(This page is a stub).
On this and the following pages I will discuss modes of writing of autobiography, including narration (story-telling), illustration/exemplification, description and exposition.
Most of the literature on autobiographical writing (also the literature that pertains to ageing studies) seems to take for granted that narration (story-telling) is the only relevant mode of life-writing.
However, based on my own experiences I am questioning the ubiquity of narration in writing about self. I believe other modes of writing, like exposition, description, illustration/examplification etc., can play an important role as well. In Real Autobiography (IRA) all these analytically distinct modes of writing are combined.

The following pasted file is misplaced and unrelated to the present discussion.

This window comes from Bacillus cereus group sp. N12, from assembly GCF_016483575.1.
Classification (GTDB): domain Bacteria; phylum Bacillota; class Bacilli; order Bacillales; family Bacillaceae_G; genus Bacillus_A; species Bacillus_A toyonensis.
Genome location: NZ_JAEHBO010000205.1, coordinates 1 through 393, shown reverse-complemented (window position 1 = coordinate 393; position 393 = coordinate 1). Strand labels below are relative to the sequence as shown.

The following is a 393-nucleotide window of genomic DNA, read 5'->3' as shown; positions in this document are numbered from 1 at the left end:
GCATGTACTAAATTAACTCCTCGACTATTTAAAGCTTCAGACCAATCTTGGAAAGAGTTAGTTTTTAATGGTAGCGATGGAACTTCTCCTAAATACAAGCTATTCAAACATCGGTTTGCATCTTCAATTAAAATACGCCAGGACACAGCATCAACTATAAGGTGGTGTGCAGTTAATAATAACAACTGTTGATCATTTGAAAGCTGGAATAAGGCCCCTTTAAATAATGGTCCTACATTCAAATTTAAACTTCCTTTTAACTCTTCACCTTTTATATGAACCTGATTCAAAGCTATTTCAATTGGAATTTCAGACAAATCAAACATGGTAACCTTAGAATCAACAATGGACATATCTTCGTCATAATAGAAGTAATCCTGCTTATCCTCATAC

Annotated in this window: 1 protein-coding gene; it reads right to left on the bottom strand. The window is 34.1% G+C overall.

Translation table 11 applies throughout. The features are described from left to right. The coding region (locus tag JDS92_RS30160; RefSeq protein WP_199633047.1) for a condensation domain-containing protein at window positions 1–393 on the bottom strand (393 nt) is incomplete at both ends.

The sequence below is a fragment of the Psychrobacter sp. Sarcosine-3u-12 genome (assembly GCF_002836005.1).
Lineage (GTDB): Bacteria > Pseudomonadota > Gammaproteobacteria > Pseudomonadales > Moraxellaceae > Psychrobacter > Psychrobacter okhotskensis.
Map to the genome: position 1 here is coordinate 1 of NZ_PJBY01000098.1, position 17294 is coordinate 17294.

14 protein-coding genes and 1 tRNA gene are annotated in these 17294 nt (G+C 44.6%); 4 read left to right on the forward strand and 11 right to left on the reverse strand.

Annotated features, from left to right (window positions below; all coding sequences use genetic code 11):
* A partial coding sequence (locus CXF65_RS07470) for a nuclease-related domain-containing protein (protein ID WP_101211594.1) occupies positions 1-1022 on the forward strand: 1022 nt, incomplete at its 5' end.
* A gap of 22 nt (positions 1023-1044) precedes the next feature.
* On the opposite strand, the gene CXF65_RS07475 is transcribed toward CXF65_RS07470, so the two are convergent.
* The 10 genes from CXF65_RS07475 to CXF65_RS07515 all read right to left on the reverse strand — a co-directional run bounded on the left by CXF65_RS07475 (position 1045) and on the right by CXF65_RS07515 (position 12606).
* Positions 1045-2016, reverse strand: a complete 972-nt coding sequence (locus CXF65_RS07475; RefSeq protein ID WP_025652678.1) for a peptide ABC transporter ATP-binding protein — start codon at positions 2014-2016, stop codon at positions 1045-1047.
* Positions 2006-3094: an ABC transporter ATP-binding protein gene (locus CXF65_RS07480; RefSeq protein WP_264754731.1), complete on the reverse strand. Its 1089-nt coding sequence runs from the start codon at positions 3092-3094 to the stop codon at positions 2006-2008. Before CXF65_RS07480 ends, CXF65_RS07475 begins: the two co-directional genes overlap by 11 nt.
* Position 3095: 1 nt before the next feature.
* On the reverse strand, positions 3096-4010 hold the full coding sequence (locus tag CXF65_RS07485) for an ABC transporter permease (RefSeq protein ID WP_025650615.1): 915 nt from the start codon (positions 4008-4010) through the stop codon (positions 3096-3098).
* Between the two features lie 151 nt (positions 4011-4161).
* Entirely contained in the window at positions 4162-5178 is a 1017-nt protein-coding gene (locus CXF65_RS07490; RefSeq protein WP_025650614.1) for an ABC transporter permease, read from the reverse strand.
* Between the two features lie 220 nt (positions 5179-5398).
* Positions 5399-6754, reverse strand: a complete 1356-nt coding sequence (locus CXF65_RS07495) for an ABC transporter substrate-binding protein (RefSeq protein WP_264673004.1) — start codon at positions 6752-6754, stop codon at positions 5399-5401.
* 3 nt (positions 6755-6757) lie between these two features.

A closely related issue is modes of remembering of self. Is our inner understanding of ourself cast in narrative form (a narrative self), as some authors have claimed, or could the self also be understood in non-narrative terms, for example as an ‘episodic self’? I will discuss this question in relation to my own experiences from self-inspection and will also draw heavily on Galen Strawson’s seminal article “Against narrativity”, Ratio, 17: 428-52 (2004).
(I have not organised the subpages yet)